How to Choose a Car Seat

How to Choose a Car Seat

Did you know only about 20% of American parents install and use their car seat correctly? So the safest car seat is the one you can’t mess up on installation.

Since all new car seats pass strict federal safety regulations, how you use it matters waaaay more than which one you buy. Some car seats do over perform more on crash tests than others (more on that below). You’ll also want to consider how much you can spend, what will fit in your car, if it needs to fit in your stroller, and how the car seat grows with your kid. In this guide, we cover all that and more.

🚘 Finding the safest car seat

What makes a car seat safe?

  1. It is the right size for your child’s weight, height and age.
  2. It is installed tightly in your car (unable to move more than an inch side-to-side or front-to-back).
  3. The harness straps are positioned at or below baby’s shoulders and are tight enough that you can’t pinch the harness.
  4. The car seat is reclined to a safe angle so your baby’s head can’t fall forward.

Simple rules, but sometimes tricky to implement on the field! The best way to make sure your installation is safe is to find a Child Passenger Safety technician to check your work.

Be careful with used car seats. Look for its expiration date on the bottom and make sure it’s never been recalled. When in doubt, go new.

All star ✨ crash test performers!

When you look at crash test data, many seats have a higher safety margin than what is required. The best-performing seats are the Chicco Keyfit 30, the Nuna Pipa, and the Uppa Baby Mesa, with the Cybex Aton Q as a runner-up. (Wondering what’s up with those numbers at the end of the brand name? That refers to the maximum weight limit for your child to use the car seat).

Fun fact time! A car seat works similarly to a bike helmet with a rigid shell to resist impact, shock-absorbing hard foam filling, plus some softer padding on the inside for comfort. They reduce the risk of infant death by 71%. (For comparison, an adult’s seatbelt reduces their risk of death by half). Just imagine if you were riding inside a bike helmet that encircled your body… 👷 That’s what your baby’s doing. Yay safety!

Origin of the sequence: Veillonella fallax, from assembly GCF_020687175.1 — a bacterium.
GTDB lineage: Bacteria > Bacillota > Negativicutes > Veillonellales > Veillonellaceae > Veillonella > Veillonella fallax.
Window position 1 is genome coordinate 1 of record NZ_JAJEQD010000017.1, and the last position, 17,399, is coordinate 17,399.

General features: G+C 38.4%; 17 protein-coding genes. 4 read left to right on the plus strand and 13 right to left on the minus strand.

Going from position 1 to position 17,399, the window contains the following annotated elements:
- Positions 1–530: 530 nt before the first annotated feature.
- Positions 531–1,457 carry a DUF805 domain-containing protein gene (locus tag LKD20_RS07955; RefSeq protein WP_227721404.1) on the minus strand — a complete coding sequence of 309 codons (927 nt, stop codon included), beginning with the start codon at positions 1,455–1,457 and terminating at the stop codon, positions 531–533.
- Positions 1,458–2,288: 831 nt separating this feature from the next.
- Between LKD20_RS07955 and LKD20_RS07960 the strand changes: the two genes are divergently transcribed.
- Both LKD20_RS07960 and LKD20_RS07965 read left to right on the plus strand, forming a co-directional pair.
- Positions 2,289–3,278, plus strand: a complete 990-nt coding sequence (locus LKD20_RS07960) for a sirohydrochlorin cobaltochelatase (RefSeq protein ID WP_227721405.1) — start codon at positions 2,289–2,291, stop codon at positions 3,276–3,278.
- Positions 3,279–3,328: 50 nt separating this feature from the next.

Safety features to look for

  1. A 5-point harness: this is two shoulder straps, two waist straps, and a between-the-legs strap that all meet in a middle buckle. Five-point harnesses are safer than three-point harnesses because they spread the crash forces over more areas of the body. They also hold your baby in place, preventing them from wiggling into an unsafe position.

  2. Side-impact protection: In about a quarter of crashes, your car is hit from the side rather than the front. Currently, side impact protection is unregulated, so the National Highway Safety Administration is researching how to test side-impact protection and what laws should be passed. You definitely want something that advertises side-impact protection, but be skeptical of claims that one brand has “more” than another because there’s no objective testing standard yet.

  3. Easy harness adjustment: Having the harness fit your child perfectly makes the car seat MUCH safer for your child. If the harness is easy to adjust, you’ll probably do it more frequently.

All infant car seats must be rear facing by law (it’s five-times safer). The convertible car seats for older babies are called “convertible” because they can either be front or rear facing. However, the best convertible seats allow your child to stay rear facing for a longer period of time.

In most cars, the middle of the back seat is the safest spot for your car seat. However, if you’re dealing with two car seats or a small car, there might not be room in the middle. If you do have to put your child on the side, you can make them safer by using the LATCH (Lower Anchors and Tethers for Children) system, which is built into cars and car seats built after 2002. The two lower anchor points are found in the seat crack.

Car seats by age